>>unimpressed.  I write copy like that but we try to avoid words that most
>>people won't understand or taht will confuse the audience.  I work with
>>museums and interpretive centers.  I know too well what goes on behind the
>>scenes to take such a reference on face value.
>>Please, I know about archaeology.  I have spent the last 14 years doing
>>archaeology and getting paid for it.  It is a different perspective that
>>doing volunteer work.  Volunteer work is a great deal more fun.  I have to
>>have references for everything I do.  If it is a "new" discovery I need a
>>great deal of evidence to support my claim.  One piece of copy on an
>>interpretive display doesn't make it.  I am not politically correct by any
>>stretch of the imagination.  However, many years of research support my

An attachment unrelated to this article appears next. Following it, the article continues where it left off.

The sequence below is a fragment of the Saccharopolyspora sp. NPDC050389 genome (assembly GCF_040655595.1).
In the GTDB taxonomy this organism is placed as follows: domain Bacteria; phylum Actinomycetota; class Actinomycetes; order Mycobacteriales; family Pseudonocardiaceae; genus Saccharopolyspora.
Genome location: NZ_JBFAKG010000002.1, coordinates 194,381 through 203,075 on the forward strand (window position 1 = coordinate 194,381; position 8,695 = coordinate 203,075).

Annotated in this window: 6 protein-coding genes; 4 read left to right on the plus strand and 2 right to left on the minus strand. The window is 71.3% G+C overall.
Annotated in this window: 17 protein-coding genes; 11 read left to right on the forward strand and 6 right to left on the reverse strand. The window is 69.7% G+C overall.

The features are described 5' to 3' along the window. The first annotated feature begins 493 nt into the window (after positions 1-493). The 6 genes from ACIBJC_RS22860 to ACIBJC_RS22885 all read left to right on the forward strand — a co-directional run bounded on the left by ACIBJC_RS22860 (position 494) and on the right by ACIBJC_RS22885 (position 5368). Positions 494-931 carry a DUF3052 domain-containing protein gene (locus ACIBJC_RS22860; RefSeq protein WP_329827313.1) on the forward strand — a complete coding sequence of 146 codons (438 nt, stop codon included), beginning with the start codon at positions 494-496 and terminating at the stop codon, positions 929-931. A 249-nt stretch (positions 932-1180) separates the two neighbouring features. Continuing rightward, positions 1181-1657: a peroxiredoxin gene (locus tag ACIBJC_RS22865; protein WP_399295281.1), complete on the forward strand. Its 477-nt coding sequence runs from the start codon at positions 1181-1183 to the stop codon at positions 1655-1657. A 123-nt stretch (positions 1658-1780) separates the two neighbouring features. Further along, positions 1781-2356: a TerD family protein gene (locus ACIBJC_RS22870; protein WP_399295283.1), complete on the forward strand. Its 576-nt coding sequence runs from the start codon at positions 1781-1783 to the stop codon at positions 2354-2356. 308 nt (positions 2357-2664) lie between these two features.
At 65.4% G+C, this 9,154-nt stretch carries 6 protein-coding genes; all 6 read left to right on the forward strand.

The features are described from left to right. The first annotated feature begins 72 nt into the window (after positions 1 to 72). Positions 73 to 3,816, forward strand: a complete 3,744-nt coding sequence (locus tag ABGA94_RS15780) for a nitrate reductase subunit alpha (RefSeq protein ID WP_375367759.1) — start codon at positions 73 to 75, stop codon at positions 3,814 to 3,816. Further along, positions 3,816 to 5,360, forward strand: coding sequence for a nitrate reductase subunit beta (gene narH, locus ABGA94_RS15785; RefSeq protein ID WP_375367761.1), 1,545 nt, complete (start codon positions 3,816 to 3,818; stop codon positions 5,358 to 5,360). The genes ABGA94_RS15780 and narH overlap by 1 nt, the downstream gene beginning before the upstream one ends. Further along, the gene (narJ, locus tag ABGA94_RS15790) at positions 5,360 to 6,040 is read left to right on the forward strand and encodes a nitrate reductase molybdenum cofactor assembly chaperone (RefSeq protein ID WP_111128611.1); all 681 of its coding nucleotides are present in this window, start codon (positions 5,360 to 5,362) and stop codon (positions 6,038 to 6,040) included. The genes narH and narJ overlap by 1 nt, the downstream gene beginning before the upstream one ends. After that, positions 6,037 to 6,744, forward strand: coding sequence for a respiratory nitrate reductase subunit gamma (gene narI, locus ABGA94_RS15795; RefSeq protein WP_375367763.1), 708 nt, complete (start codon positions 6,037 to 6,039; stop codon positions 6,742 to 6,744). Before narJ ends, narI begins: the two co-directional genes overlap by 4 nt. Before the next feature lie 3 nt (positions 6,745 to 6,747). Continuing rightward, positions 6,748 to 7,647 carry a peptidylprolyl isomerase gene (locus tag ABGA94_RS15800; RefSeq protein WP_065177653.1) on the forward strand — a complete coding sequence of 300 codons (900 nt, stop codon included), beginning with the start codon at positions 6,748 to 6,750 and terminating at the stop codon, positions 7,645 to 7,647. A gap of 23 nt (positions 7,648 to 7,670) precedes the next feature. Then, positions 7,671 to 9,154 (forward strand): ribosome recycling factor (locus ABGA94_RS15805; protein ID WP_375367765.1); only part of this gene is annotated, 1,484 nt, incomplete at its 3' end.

>>claim that the aboriginal residents of the US have been treated as second
>>class citizens because they were "too stupid and primitive" to build
>>anything like this.
>>I just don't believe that Europeans had to rush over here and build this
>>structure.  I think the people who were already here had the knowledge and
>>technology to do so just like the British Isles aboriginal population had
>>build Stonehenge.
>>_The cultural diffusion between the Old World and the New World has been
going on for thousands of years and it is academic myopia of the worst kind
(the kind that has
kept us in everlasting ignorance) to suggest that the pyramids, for
example, of Central
America and those of Egypt were development independently.  Ditto the
hireoglyphics of the Micmacs which so closely resemble those of Egypt and,
as the Egyptians had ceased using them 2,000 years ago, it means that they